Some of my best friends are anonymous

On the one hand…

When I step back and think about it, the blogosphere seems such a strange realm; and I’m old enough to have grown up without the Internet so I have perspective on this. Still, one need not have been born before the Internet era to be struck be the notable differences between people’s “in person” relationships and “online” relationships.

For example, what would it mean to have an anonymous “in person” friend? Here on WordPress, on the other hand, it’s entirely normal that some of the people that I interact with most regularly are anonymous.

Also, for most who do not blog anonymously, there necessarily exist limits as to what we can comfortably post because our blogs are public. Would we write publicly about difficulties in our romantic relationships, careers, childhoods, etc., given that our loved ones, coworkers, and friends could read those posts?

Indeed, while I certainly believe that meaningful relationships can be birthed, developed, and sustained online, we must consider how much we actually know of our “long distance” friends. given that we have, essentially, no access to their lives other than the glimpses they grant us. What are they like offline? What are we like?

On the other hand…

Speaking personally, I tend to feel disconnected from many of the people I interact with in person, largely because my head is often very much in the clouds. So many others seem to be focused on practical, earthly matters that wear me out.

Despite my skepticism regarding anything supernatural, I find conversations about belief, the history of religion, the sociology of religion, etc., very stimulating. Also, politics – deep political analysis fascinates me. And, of course, poetry – the exploration of the human spirit and reality filtered through the human eye.

In a sense, therefore, when I think about this blog on WordPress, and when I find myself wondering how well it actually reflects who I am despite all that I omit from it, I feel that it actually reflects much of the real me. This is where I thrive, in the realm of words and concepts, which lend themselves to introspection, poetry, and musings. These are the kinds of interactions I wish I could have with people “in person” – I’d love for all of my conversations to be over images and verses.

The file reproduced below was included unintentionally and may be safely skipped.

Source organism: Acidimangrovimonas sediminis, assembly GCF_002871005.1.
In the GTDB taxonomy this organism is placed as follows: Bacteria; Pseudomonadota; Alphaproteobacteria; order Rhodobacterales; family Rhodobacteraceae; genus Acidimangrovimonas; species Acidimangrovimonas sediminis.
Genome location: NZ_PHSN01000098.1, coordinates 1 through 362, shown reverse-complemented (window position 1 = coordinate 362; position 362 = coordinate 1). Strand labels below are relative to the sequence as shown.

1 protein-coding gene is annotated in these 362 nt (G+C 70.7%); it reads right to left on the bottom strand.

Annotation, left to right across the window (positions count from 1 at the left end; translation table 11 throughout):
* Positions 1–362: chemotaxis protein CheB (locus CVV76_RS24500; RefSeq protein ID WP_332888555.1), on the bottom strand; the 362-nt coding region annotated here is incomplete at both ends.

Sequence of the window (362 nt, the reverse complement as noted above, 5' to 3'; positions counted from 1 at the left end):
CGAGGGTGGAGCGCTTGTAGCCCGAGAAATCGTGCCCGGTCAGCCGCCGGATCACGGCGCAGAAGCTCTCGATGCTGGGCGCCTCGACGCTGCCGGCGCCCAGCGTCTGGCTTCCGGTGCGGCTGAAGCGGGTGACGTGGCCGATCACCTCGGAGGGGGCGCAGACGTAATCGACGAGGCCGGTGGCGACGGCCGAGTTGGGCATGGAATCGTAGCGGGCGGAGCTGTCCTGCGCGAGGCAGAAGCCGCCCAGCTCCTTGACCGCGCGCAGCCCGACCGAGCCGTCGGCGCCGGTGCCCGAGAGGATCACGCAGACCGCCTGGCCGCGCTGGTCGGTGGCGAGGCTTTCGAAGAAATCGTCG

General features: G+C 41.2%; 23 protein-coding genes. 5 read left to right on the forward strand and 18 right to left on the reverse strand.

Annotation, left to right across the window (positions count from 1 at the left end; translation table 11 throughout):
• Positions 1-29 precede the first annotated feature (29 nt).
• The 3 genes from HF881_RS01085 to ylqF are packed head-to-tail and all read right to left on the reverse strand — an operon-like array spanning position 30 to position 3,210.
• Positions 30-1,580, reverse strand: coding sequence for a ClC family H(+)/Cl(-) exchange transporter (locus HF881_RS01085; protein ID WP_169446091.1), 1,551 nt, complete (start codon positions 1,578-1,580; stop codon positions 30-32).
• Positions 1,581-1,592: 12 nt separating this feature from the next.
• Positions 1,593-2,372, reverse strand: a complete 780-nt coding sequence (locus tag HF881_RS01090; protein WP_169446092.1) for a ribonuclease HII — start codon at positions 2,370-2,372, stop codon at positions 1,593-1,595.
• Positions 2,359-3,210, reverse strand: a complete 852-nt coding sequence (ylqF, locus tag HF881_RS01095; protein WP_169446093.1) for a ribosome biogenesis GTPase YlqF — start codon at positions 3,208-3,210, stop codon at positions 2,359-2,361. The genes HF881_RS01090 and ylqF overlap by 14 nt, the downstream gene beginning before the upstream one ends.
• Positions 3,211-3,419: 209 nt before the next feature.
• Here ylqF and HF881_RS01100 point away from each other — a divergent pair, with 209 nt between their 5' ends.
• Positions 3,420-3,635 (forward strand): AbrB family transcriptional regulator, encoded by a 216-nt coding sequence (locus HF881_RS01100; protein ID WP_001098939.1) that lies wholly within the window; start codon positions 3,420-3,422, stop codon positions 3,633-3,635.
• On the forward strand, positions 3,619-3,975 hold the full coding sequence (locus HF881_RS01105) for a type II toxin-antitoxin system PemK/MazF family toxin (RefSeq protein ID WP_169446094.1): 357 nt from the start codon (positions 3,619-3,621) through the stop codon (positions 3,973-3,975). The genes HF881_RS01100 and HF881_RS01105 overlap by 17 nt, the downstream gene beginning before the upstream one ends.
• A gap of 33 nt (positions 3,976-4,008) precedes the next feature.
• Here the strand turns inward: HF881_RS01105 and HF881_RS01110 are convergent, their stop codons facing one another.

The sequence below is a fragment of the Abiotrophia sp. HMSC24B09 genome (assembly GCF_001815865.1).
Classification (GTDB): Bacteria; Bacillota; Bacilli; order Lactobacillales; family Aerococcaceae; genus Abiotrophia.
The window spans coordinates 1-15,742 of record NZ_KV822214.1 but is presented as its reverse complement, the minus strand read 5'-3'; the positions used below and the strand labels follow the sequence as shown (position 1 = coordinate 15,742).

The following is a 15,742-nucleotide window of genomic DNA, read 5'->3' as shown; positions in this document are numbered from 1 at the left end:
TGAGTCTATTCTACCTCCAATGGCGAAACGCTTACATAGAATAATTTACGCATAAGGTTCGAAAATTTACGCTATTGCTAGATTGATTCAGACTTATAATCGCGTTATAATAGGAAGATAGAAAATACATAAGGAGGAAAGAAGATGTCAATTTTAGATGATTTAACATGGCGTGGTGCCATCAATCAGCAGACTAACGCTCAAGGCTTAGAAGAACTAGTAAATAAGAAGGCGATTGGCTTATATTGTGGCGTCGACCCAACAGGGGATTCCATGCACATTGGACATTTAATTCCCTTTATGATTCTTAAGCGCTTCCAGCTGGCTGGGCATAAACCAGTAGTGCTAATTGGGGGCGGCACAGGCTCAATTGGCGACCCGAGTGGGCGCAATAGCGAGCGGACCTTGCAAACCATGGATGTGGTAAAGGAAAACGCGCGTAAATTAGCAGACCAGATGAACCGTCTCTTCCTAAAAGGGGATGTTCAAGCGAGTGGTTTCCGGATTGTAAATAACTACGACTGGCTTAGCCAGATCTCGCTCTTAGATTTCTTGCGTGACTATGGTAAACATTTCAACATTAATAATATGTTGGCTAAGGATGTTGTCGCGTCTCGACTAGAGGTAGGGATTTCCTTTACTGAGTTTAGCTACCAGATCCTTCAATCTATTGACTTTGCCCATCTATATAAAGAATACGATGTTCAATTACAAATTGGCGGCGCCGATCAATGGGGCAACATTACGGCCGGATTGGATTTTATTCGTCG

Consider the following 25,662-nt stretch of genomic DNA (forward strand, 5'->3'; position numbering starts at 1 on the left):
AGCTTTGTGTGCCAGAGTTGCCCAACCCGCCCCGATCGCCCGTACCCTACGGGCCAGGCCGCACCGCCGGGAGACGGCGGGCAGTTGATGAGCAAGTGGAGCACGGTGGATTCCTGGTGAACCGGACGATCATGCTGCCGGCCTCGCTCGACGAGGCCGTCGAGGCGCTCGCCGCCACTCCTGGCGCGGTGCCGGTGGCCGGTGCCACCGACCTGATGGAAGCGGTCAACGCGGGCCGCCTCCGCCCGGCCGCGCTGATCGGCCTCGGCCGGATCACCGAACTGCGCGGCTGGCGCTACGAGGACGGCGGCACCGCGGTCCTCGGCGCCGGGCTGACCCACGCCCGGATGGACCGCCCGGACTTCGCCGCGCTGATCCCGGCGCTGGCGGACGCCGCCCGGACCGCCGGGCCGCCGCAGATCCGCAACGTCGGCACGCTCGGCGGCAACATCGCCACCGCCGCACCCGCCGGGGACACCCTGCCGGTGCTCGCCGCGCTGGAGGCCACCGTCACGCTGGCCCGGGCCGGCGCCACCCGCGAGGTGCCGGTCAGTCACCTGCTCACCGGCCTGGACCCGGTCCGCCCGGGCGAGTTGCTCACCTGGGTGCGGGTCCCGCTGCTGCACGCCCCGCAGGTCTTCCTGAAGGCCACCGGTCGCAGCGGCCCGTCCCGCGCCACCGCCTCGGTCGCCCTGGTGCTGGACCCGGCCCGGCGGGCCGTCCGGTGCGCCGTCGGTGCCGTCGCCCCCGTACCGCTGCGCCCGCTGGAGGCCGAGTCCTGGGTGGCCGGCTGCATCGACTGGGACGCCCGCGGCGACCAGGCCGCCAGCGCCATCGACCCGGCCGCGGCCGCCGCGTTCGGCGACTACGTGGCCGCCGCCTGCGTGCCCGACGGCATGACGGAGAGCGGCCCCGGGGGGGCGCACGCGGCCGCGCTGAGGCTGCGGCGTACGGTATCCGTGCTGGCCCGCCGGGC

Really, as I consider this further, I feel that one cannot possibly know me very well today without taking an active interest in my Skeptic’s Kaddish. Here is where I explore life’s meaning.

53 thoughts on “Some of my best friends are anonymous”

  1. I also feel that my online persona is more “real” than what most people in real life see of me, although I think there’s a sense in which that is still a facade of a kind. I’m too tired to develop this further right now, though!

  2. I used to blog on Xanga. It was there that I developed many online friendships. Then I met them in person! I have to admit I was very anxious but it turned out that of all the xangans I met, several are what I consider friends and one is now my best friend… You tend to learn more about their heart and mind via blogging and that sets things up for a true friendship…

    1. You tend to learn more about their heart and mind via blogging

      In most cases, true. But I wonder if some horrible people wouldn’t abuse other people’s trust by create fake online identities?


  3. Personally, I think that you see far more of the history of a person online, if that person keeps a long-standing and honest set of posts online. I agree that I would not post personal details for all to read, but sometimes writing is the only or the best way in which some of us can express our wishes, needs, thoughts, and sometimes that could make for a deeper relationship, assuming that the writing is used as a jumping-off point for further discussion in what, yes, has to be personal space. But so many of the people that I know simply cannot handle even starting to approach certain topics that the online sphere is the only place where many trauma survivors, for example, can touch on those topics without having folks withdraw instantly, and the protection of not seeing that happen in person is a bit easier than the disappointment of a friend not being able to sit with your pain, especially when you really need them to.